Creating a Safe Harbor for Nonbelievers

In my essay “Into the Clear Air“, I wrote about how people leaving religion often go through a stage of profound darkness. In the end stages of deconversion, there’s acceptance and peace – even a sense of joy at rediscovering the world. But to get there, people from intensely religious backgrounds often have to leave behind everything they knew and believed, deconstructing their own value system down to the foundations.

To people who have to make this journey on their own, it’s an emotionally painful and frightening voyage, like being alone and adrift on dark seas without an anchor. But the good news is that, with help and support from other atheists, this process can be greatly shortened or even skipped entirely. As the secular community grows stronger and more confident, this is something we ought to think about doing more of. We’ve got summer camps, student groups, lobbying organizations – how about some kind of shelter for people who are escaping religious backgrounds and need somewhere to land on their feet?

Consider the phenomenon of atheists in the clergy. This does happen; even people who become priests or ministers with the best intentions in the world, people who were deeply and truly religious when they started in their career, sometimes experience the slow spread of doubt and find themselves no longer believing in the supernatural.

Imagine the horrible situation these people find themselves in. The performance of their everyday duties requires them to lie to others about what they believe, preaching beliefs they may now consider to be wrong or even harmful. Their entire social life is interwoven with the church, so if they were to walk away, they’d lose most or all of their friends. Their professional skill set leaves them unsuited for any other job. In many cases, ministers are even dependent on their church for housing.

It seems like an almost impossible predicament. But wait – did I say that no one has a use for their skills? That’s not quite true. I can think of one social and political movement that needs exactly these qualifications: in public speaking, in organizing and motivating people, in knowledgeably debating and critiquing religion. Ex-ministers bring all this to the table and a compelling background story too. They could be a great asset to the secular movement, if we could help them get out of the pulpit and into a position where they could do us some good.

And it’s not just ex-clergy, either. There are people from all kinds of fundamentalist backgrounds who would escape if only they could. For every Mary Johnson or Deborah Feldman, someone who successfully cuts ties with an ultra-religious community and prospers, there are probably ten more people who want to leave but are daunted by the challenge, or don’t have the resources to do it on their own. Some people who want to sail across that dark sea to the far shore are daunted by seemingly impassable reefs and shoals. But what if we could show them that there’s a way out after all?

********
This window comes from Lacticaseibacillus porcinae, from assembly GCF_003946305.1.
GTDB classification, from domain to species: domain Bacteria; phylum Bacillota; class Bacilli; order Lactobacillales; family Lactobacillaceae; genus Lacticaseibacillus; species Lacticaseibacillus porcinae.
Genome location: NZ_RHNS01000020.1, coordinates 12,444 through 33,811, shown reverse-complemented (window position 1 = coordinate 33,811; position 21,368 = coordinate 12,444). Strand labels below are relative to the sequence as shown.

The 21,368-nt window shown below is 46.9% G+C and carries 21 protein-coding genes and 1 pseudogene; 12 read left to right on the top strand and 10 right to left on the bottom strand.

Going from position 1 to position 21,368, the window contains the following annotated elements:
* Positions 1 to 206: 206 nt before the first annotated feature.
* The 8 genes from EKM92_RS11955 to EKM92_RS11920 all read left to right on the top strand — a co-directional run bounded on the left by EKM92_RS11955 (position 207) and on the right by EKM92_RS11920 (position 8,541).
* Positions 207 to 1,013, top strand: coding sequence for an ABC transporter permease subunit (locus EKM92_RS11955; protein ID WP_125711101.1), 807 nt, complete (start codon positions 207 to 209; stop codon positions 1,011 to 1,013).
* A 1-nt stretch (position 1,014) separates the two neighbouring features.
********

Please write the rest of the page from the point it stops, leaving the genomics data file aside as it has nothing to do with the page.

What we need is to create a safe harbor – a place where people escaping religion can land in safety, where we can help ease their transition back into the world. I don’t know if this need would be best served by making it a physical shelter, like those established for survivors of violence, but it should be more than just an internet forum: it should be a way to provide real, meaningful assistance to those who need it. Even if it was just a network of freethinkers with spare bedrooms to offer, that alone could make a real difference. (There’s also this very promising project, with thanks to J.T. Eberhard and the Secular Student Alliance.) For people sailing that dark sea of doubt, the secular community ought to shine out like a lighthouse, a beacon calling them to a safe harbor where the lights of inns and homes glimmer in welcome through the dusk.

Naturally, religious leaders will do their utmost to hide the fact that such a thing exists. Particularly in insular fundamentalist communities, they don’t want their flock to know that they have options, and so getting the word out to would be the first and most daunting challenge. If something like this were created, maybe we could have atheist billboards include a link to it. If we make clear the path for people who want to leave their religion, we might find more people taking us up on our offer than we ever imagined!

Image: shutterstock.com

About Adam Lee

Adam Lee is an atheist writer and speaker living in New York City. His new novel, Broken Ring, is available in paperback and e-book. Read his full bio, or follow him on Twitter.


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